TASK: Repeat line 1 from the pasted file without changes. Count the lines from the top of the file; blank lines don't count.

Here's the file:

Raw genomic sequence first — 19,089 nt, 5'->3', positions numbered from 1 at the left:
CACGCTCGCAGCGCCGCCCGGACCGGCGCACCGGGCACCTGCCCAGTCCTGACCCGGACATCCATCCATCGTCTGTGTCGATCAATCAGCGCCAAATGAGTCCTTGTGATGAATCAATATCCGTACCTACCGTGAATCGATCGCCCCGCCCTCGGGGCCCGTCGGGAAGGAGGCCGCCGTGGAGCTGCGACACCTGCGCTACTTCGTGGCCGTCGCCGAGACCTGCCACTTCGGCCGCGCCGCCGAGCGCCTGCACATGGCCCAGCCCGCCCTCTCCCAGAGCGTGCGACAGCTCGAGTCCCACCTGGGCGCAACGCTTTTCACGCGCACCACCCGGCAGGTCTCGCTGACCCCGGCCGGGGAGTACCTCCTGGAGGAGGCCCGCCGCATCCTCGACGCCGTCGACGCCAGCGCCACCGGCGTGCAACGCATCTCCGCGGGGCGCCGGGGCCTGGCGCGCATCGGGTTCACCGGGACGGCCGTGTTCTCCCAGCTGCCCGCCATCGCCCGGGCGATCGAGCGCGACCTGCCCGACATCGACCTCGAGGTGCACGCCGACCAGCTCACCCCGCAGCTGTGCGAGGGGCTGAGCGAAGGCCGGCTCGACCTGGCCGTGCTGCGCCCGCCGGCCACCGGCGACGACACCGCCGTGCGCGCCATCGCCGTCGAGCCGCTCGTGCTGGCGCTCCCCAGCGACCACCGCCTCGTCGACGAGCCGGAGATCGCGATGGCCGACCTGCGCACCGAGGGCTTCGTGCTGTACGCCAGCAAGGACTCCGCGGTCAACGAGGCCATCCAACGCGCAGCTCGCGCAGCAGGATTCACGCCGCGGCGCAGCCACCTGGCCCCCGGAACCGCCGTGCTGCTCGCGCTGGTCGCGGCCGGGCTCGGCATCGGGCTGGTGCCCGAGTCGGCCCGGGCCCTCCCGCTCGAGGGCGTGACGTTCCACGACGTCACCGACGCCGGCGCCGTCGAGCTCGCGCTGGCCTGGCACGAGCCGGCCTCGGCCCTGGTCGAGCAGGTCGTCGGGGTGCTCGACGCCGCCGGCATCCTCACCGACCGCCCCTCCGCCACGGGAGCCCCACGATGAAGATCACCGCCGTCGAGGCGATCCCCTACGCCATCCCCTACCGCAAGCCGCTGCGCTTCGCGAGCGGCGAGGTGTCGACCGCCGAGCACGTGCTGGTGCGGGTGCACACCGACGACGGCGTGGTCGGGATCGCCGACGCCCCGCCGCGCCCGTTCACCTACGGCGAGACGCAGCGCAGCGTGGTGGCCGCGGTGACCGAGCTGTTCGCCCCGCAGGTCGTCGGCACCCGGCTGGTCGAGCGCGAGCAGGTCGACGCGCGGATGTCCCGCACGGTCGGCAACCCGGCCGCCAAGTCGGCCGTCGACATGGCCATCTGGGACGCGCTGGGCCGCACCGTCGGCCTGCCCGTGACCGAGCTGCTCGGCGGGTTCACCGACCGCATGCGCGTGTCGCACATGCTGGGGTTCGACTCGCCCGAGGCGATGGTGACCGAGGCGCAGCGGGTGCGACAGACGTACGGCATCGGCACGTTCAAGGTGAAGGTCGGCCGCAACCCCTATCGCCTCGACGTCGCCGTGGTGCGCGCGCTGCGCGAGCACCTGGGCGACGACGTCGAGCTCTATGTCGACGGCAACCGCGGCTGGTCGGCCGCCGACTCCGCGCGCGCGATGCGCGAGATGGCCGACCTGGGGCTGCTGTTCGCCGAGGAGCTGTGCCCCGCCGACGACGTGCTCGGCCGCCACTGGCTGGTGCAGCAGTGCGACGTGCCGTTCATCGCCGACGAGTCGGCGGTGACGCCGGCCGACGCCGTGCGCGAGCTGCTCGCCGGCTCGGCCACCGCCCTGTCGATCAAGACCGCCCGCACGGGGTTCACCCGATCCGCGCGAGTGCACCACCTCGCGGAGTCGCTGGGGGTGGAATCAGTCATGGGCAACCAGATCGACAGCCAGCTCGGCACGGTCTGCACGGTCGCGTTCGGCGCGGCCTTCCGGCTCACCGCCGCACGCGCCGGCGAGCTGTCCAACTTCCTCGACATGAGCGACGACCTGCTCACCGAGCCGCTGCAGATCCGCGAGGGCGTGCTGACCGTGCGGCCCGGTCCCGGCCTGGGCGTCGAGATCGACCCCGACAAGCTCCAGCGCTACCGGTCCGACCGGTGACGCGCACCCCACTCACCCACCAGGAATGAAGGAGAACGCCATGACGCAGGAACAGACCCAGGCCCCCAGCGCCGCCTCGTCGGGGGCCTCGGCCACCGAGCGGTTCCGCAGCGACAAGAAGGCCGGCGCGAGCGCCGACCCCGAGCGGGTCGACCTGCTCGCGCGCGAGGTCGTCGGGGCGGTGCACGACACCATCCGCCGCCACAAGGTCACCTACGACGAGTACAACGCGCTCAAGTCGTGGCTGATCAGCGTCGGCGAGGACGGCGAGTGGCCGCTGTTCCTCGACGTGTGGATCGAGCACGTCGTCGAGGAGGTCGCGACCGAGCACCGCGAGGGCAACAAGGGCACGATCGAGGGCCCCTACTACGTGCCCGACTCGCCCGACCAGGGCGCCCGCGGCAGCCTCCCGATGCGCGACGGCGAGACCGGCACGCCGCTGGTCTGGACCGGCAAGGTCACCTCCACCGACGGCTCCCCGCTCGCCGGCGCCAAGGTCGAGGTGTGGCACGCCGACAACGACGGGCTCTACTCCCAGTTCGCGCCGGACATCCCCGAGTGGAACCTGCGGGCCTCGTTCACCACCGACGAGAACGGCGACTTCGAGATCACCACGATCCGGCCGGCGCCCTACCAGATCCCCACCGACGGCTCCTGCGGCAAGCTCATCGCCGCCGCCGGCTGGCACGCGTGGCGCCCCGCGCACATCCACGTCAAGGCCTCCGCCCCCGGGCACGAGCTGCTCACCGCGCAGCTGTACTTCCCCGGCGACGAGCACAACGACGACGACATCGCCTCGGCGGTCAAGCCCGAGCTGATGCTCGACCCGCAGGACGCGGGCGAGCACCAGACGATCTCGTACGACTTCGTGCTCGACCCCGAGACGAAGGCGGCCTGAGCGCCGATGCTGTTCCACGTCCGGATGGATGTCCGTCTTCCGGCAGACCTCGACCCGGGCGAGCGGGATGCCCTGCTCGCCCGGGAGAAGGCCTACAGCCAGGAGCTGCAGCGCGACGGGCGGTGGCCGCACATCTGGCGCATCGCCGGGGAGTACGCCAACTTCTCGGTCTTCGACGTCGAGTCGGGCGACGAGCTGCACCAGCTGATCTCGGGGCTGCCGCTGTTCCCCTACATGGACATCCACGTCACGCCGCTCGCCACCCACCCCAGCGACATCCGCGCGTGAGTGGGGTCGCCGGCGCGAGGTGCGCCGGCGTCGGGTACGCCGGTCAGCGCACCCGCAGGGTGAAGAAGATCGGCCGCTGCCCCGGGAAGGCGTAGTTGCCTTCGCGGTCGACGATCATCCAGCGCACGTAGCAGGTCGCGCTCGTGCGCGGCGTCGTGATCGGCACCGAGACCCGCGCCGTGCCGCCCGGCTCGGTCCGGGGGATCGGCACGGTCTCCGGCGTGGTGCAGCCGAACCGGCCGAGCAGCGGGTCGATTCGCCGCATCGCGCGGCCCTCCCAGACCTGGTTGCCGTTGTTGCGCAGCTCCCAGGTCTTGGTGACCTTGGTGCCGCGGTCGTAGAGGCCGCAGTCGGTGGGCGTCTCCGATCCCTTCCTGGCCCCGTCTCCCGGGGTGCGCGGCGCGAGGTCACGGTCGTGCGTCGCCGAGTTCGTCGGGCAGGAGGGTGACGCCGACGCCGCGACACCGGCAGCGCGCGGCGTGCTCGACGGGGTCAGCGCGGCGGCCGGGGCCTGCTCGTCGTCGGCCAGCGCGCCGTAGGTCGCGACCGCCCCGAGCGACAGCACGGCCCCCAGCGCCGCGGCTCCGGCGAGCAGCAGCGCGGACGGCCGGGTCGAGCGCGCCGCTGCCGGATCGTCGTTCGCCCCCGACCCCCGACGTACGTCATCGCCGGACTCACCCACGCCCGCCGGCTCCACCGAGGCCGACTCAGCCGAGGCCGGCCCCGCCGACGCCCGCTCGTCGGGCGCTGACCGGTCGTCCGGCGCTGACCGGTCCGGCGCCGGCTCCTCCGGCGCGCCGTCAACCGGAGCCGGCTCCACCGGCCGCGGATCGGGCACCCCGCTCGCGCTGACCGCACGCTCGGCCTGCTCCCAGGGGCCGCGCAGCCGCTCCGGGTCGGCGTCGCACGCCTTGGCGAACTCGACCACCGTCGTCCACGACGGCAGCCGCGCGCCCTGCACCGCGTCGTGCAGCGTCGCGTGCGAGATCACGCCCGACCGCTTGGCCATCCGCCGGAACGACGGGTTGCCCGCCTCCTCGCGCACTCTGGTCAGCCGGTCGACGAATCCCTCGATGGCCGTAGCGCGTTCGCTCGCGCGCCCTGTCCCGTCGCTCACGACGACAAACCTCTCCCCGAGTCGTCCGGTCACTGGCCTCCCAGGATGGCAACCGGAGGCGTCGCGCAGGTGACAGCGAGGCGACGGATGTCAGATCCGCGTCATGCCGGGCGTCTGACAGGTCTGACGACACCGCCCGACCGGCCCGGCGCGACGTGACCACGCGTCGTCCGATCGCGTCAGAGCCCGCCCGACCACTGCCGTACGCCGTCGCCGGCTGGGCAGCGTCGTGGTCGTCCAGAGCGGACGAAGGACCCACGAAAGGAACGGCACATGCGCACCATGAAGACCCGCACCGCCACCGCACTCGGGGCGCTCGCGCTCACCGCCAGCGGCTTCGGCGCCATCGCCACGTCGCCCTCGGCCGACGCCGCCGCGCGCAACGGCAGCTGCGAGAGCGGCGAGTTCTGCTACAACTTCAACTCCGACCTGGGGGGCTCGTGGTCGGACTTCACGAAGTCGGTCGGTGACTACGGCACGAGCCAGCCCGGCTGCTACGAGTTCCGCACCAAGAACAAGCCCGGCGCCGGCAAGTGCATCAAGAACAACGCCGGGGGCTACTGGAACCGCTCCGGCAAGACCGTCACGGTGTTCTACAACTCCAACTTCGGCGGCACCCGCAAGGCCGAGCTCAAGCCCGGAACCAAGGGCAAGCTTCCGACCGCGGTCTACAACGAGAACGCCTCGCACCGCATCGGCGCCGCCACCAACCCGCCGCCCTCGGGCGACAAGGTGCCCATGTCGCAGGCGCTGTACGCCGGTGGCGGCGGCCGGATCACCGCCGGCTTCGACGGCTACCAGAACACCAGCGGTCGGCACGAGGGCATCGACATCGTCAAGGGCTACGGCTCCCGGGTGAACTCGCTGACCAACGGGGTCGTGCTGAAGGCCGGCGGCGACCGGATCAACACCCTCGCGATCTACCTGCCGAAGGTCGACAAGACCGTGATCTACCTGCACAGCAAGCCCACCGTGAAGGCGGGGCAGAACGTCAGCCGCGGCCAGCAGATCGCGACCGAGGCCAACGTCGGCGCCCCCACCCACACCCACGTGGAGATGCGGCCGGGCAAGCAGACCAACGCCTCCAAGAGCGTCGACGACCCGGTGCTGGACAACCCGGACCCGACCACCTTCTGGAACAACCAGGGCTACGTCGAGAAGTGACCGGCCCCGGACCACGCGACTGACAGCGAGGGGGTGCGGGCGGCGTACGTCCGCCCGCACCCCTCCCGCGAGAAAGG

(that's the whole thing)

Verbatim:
Raw genomic sequence first — 19,089 nt, 5'->3', positions numbered from 1 at the left: